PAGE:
Spatially explicit life cycle assessments reveal hotspots of environmental impacts from renewable electricity generation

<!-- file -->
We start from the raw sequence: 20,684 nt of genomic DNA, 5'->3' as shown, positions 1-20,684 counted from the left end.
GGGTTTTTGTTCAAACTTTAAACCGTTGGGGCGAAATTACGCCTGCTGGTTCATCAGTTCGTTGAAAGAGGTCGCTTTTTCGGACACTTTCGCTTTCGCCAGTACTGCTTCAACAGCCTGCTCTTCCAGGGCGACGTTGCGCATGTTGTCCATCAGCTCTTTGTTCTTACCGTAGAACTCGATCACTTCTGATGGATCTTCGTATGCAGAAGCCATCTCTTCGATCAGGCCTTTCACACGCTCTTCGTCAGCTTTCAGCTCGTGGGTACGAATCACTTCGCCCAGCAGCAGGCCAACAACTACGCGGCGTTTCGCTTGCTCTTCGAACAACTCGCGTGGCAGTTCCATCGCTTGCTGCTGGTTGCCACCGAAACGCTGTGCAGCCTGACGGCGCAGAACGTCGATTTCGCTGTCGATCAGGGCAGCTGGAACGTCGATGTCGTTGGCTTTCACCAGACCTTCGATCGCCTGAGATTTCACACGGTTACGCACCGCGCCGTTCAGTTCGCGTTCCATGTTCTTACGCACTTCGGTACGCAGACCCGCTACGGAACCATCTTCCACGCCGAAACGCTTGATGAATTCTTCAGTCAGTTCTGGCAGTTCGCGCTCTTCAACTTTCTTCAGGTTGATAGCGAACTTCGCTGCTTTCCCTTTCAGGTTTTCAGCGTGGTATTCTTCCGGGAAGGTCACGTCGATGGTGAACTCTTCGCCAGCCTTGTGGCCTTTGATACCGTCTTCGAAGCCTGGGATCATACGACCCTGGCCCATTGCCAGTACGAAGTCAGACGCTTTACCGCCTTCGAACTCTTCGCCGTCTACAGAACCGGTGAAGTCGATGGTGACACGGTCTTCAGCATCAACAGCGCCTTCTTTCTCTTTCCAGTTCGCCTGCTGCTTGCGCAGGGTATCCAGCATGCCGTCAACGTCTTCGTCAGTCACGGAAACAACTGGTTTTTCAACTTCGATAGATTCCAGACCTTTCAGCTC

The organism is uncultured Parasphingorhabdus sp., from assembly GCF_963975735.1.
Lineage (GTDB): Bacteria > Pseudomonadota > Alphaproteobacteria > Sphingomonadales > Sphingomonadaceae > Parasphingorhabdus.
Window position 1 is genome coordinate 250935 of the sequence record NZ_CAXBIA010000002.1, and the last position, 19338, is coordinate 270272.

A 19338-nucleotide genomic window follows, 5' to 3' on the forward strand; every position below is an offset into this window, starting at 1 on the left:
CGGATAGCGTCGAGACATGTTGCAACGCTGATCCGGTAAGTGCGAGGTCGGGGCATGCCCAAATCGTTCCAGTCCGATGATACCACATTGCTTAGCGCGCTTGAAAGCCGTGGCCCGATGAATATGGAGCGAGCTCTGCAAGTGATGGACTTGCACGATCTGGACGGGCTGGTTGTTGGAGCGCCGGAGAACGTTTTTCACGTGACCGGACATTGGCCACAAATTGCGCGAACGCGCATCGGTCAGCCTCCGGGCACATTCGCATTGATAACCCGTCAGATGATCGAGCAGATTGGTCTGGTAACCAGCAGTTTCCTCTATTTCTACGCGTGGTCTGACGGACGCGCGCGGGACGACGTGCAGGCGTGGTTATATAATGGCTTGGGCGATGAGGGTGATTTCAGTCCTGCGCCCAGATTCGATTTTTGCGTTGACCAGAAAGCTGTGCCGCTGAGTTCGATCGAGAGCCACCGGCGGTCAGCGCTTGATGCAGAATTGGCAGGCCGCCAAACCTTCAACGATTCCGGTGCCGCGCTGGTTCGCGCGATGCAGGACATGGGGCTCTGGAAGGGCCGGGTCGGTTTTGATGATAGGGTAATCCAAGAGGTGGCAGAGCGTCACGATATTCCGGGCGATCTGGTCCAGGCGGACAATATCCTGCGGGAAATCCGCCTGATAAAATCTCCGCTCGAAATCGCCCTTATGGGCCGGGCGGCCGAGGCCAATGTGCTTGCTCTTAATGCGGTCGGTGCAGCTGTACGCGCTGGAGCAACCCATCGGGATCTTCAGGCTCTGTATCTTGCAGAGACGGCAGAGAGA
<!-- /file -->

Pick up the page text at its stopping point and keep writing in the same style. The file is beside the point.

Renewable energy generation has great potential to reduce greenhouse gas emissions, however, it may exacerbate other environmental impacts, such as water scarcity, elsewhere in the supply chain. Here, we reveal a wide range of global environmental impacts of concentrated solar power, run-of-river hydropower, and biomass burning compared to classical coal-fired power: Spatially explicit life cycle impact assessment is used to evaluate their supply chains with respect to demand for energy, land, material, and water, greenhouse gas emissions, and impacts on human health and ecosystem quality with a focus on mining. Hotspot analyses in terms of location and type of impact show that there is no clear preference for any of the technologies, mainly because water consumption is often critical on-site. The examined concentrated solar power plant is the least suitable for a sustainable energy transition: Its spatial hotspots are spreading the furthest globally and may exceed those of coal combustion in number and severity. The presented methodology is the basis to mitigate such environmental hotspots.